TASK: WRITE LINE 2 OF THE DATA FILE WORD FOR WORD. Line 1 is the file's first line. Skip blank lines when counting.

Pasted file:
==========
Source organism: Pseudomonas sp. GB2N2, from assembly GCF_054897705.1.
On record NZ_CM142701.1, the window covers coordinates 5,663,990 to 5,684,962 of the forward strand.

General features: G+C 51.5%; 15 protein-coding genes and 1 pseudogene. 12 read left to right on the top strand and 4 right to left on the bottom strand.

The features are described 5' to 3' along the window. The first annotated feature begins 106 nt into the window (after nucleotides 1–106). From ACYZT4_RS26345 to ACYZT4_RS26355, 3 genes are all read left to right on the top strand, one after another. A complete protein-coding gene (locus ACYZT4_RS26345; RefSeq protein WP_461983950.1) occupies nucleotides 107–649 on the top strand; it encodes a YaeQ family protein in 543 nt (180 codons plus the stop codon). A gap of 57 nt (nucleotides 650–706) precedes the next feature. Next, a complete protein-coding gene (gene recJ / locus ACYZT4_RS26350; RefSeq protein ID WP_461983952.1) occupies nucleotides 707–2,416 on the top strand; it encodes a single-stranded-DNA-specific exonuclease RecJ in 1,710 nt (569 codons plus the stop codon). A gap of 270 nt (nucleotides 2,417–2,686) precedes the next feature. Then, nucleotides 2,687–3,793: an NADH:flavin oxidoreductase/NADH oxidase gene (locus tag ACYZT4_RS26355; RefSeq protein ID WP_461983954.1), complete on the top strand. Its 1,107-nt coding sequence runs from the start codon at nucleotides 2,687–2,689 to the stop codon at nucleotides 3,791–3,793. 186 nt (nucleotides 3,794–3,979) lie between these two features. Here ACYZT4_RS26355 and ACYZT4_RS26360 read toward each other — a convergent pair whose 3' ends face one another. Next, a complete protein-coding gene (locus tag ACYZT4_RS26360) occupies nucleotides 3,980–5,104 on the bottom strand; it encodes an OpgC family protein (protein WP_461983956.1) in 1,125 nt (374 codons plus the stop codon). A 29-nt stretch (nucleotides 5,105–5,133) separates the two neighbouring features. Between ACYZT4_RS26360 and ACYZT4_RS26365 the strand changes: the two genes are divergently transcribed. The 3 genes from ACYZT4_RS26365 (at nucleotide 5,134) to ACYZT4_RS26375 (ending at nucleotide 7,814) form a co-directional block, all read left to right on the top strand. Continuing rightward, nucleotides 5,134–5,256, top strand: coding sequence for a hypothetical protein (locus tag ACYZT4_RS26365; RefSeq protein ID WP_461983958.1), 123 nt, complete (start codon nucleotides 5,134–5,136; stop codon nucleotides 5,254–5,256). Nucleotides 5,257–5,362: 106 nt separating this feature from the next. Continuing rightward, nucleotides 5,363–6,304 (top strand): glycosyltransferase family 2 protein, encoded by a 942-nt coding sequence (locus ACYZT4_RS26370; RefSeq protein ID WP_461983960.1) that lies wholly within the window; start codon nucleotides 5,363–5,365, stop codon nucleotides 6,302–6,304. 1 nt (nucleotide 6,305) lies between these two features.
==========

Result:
On record NZ_CM142701.1, the window covers coordinates 5,663,990 to 5,684,962 of the forward strand.